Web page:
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Commerce Erred in CVD Calculation, AFA Use, on Wood Flooring From China, Exporter Argues

The Commerce Department made multiple errors, including miscalculating benchmark data and the use of adverse inferences, in a countervailing duty review on multilayered wood flooring from China, Baroque Timber Industries said in its Sept. 15 reply at the Court of International Trade. Those alleged errors resulted in inaccurate CVD rates for Fine Furniture and other Chinese wood flooring exporters, Baroque said in a motion for judgment in March (see 2303100041) (Baroque Timber Industries (Zhongshan) Co. v. U.S., CIT # 22-00210).

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Commerce erred when it averaged UN Comtrade data and International Tropical Timber Organization (ITTO) data for Brazil and Peru to calculate the plywood benchmark and then failed to provide a reasoned explanation, Baroque said. The average data doesn't satisfy the "prevailing market conditions" criteria for benchmark data because it wasn't grade-specific and was unrepresentative of backboard or face veneer purchases, Baroque said.

Instead, Commerce should simply have used the ITTO data, which is grade-specific and which Commerce determined to be both individually and independently reliable. Record evidence also showed that "no subject merchandise producer in China would use plywood grades higher than those reported by the ITTO data" and that Baroque didn't purchase or use plywood grades outside of the grades covered by the ITTO data, Baroque said.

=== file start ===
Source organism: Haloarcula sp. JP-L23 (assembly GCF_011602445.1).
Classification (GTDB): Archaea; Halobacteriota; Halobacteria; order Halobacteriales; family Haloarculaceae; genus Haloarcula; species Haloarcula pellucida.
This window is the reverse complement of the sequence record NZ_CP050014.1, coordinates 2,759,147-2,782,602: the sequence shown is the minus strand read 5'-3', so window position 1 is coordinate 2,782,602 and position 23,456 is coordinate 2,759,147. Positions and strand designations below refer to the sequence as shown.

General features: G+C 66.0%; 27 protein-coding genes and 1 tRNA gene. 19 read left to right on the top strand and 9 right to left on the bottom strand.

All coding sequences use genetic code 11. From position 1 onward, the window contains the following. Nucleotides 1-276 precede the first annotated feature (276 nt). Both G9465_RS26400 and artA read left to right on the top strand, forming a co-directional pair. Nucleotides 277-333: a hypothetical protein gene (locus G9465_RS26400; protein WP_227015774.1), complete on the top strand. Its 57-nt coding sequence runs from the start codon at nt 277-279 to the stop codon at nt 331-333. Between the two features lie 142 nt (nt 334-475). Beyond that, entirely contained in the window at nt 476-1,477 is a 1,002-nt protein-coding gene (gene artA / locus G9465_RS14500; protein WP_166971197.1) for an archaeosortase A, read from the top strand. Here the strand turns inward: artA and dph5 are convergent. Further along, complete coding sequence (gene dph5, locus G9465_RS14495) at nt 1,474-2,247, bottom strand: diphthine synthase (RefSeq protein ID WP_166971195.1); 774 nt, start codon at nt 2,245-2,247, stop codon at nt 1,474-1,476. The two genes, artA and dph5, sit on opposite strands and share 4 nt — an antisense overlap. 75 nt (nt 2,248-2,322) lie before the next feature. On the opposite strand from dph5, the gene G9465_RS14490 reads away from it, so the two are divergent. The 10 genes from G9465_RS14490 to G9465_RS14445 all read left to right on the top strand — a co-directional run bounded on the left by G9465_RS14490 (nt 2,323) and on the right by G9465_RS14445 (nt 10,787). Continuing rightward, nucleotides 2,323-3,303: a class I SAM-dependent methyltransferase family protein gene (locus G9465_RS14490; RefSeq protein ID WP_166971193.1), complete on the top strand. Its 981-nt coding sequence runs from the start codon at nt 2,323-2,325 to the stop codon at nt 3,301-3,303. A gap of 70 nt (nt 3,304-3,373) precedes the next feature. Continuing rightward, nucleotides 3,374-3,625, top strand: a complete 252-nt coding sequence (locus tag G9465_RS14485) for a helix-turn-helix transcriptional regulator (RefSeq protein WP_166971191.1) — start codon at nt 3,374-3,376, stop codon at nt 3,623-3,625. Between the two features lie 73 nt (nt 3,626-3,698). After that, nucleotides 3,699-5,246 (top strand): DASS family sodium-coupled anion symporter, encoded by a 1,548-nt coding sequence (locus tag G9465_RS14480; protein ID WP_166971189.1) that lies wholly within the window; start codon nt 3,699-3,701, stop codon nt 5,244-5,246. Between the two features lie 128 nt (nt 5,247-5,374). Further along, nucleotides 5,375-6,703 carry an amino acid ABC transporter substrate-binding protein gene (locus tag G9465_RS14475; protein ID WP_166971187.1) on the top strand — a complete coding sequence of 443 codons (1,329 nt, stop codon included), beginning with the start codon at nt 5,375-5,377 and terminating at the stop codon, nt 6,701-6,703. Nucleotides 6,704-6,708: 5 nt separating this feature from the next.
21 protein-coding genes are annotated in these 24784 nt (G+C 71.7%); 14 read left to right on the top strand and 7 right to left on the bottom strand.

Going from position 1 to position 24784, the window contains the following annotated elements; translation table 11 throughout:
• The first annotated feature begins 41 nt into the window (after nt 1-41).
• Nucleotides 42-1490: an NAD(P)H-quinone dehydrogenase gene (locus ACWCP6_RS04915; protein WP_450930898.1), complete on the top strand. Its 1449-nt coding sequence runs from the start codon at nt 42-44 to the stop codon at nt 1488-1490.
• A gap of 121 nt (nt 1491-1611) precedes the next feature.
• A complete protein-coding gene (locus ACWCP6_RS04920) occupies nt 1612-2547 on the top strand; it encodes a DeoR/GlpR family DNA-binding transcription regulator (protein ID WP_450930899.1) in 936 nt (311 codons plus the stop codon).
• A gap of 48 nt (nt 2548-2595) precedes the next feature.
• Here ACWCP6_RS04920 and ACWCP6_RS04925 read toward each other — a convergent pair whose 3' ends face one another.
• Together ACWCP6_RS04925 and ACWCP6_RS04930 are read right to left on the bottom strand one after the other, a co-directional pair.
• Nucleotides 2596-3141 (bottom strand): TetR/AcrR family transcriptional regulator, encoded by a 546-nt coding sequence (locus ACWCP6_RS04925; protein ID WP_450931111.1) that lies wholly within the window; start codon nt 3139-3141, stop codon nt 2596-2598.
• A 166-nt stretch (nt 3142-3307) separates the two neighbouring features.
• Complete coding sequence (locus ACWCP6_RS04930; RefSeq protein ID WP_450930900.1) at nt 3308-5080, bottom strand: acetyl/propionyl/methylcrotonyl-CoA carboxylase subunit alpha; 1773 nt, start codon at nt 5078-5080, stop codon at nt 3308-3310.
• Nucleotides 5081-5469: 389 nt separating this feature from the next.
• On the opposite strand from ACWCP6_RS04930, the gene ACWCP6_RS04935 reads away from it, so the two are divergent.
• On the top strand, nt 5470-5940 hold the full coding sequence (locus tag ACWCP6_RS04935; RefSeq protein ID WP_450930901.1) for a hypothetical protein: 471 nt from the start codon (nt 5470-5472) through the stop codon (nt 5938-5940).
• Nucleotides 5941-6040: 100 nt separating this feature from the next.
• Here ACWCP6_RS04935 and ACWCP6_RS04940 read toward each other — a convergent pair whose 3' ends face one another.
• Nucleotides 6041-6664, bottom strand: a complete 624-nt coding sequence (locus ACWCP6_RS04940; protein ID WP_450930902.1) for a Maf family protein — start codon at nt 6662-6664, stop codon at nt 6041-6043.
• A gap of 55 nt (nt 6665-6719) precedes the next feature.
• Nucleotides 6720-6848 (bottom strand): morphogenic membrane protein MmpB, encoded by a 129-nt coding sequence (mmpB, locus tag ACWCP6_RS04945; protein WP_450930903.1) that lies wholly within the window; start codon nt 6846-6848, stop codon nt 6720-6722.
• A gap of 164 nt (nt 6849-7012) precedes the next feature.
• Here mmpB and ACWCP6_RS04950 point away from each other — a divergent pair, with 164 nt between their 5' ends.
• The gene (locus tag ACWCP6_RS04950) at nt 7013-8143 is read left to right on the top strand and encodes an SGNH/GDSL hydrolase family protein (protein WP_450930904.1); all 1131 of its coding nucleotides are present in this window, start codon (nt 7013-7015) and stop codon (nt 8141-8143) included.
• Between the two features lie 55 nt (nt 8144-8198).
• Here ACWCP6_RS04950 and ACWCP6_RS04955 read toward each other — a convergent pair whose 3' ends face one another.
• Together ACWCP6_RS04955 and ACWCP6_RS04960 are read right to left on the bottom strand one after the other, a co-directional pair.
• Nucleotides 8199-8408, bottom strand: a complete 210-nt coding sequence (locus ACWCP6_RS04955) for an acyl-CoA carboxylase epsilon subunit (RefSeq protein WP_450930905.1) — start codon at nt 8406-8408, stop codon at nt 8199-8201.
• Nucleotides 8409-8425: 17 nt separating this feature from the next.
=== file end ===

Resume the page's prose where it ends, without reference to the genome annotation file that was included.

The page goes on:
Despite the government acknowledging that Commerce’s practice is to "narrow the datasets where the record and data allow," it has attempted to rationalize why Commerce included non-grade specific UN Comtrade in the benchmark, Baroque said. Evidence showed that if the Comtrade data had been broken out by grade-specific subheadings, Commerce wouldn't have included the dissimilar grades in the average of the benchmark, Baroque said. Therefore, there is no basis to use data that included much more costly, grade A plywood.

Commerce also miscalculated the inland freight benchmark by not using a weighted average. Different respondents reported purchases in differing units and Commerce failed to account for different transport distances, which resulted in distortions, Baroque said. Using a simple average didn't fulfill Commerce's mandate to calculate the CVD rate as accurately as possible, the exporter argued.

Finally, Baroque took issue with Commerce's use of adverse inferences with respect to Baroque's customers' usage of the Export Buyer's Credit Program. The Chinese government didn't provide Commerce with the 2013 Administrative Measures revisions to the program, but Baroque argued that the missing information wasn't necessary to determine usage. Various investigations by Commerce establish that the department itself "has determined that these missing pieces of information are in fact not 'necessary' to establish non-usage of the EBCP," Baroque said. The department should have accepted statements of non-use in questionnaire responses as it has in similar investigations, Baroque argued.

DOJ argued in June that Commerce used both the "robust" UN Comtrade global dataset and the "more limited" ITTO set (see 2306230008).

The case is a consolidation of four separate actions brought by lead plaintiffs Zhejiang Dadongwu Greenhome Wood, Evolutions Flooring, Baroque Timber Industries (Zhongshan) Co. and Fine Furniture (Shanghai). CIT combined the cases in September (see 2209200031).